EU Potash Firms Warn of Russia, Belarus Fertilizer

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"Industry officials argue that keeping import duties in place on Russian and Belarusian potash is essential to protect Europe's remaining producers."

Potash producers in Spain, Germany and Britain will ask the European Union executive to keep in place trade barriers to limit rival imports from Belarus and Russia, an industry official said on Friday.

Producers argue that keeping import duties in place on Russian and Belarusian potash rather than letting them expire is essential to protect Europe's remaining producers from unfair export pricing.

Soaring global demand for crops to be used for food and biofuel has made potash fertilizer a sought-after commodity and triggered an international scramble for secure supplies.

The European Commission must decide whether to accept the request and then has up to 15 months to make a decision on extending the duties, which would otherwise expire in July. The tariffs would remain in force while it considered the matter.

Though EU output is dwarfed by mines in Canada, Russia, Brazil and Australia, producers have raised concerns that closing European mines could make the continent dependent on foreign supplies of an essential farm input.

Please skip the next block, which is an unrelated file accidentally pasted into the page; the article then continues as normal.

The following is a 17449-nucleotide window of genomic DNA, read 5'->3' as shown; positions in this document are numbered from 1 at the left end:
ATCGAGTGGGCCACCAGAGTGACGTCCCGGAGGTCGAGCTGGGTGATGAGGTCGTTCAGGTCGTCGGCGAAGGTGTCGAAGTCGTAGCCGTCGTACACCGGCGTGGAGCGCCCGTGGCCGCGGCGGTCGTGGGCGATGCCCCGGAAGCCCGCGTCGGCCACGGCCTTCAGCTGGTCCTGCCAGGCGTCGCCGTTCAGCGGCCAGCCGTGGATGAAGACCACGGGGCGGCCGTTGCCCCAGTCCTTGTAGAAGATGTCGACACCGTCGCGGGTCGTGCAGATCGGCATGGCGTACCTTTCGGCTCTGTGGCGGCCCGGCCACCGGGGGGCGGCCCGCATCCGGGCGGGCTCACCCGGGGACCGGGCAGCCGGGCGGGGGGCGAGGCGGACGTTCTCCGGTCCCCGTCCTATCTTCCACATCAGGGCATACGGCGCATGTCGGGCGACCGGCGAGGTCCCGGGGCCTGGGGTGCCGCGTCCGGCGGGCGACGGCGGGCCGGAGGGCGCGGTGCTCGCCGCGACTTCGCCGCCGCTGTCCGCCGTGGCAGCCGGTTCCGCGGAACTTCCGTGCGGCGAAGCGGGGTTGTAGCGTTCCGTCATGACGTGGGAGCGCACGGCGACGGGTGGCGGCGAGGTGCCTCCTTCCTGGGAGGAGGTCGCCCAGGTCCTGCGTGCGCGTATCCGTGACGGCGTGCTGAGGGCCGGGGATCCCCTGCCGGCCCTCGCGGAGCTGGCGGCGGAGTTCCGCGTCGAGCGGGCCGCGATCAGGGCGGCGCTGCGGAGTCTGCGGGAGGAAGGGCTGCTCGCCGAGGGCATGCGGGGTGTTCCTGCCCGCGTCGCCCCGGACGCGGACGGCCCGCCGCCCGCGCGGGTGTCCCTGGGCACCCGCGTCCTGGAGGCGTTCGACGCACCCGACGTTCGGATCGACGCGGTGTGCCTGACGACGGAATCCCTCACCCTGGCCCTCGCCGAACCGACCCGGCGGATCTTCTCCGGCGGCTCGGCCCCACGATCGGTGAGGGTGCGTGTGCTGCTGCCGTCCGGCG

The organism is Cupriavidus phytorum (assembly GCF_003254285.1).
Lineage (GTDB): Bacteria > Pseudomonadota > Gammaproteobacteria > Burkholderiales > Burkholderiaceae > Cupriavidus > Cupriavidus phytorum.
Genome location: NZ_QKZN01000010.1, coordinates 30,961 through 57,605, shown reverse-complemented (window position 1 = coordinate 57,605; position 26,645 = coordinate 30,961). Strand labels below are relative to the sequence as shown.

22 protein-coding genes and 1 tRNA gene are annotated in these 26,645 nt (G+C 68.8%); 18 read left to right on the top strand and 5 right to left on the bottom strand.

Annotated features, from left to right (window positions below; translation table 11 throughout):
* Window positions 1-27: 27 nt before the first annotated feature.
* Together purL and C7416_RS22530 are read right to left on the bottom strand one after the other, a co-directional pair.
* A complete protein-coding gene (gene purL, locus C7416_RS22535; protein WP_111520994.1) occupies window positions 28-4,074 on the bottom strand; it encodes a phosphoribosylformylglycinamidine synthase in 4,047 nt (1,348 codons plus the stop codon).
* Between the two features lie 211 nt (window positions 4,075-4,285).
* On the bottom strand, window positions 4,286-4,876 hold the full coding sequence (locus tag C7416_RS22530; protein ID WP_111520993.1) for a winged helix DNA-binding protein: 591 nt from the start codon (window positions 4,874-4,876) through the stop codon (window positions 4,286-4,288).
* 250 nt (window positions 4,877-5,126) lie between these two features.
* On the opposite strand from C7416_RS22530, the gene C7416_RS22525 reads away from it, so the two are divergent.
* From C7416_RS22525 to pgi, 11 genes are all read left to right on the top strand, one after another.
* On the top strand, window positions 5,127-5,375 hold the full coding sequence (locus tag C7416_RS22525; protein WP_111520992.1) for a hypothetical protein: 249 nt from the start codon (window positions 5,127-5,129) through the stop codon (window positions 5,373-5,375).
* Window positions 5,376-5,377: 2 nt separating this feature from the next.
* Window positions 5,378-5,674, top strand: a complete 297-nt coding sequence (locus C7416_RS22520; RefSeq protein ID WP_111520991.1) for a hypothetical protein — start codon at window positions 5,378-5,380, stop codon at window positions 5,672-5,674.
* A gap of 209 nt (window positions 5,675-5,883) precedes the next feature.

A five-year extension would keep in place the duty-free ceiling and tariffs of up to 27.5% until at least 2016. EU producers say an extension is crucial to prevent a flood of the fertilizer drowning their own production.

EU importers campaigning for an end to the duties say there is no prospect of expanding domestic potash production to meet rising demand, and that maintaining the tariffs would increase input costs for farmers.

"The availability of imports at a fair price is a big, big concern for the farming industry," said John Scollay, managing director of Fintec, which distributes potash from Belarus.

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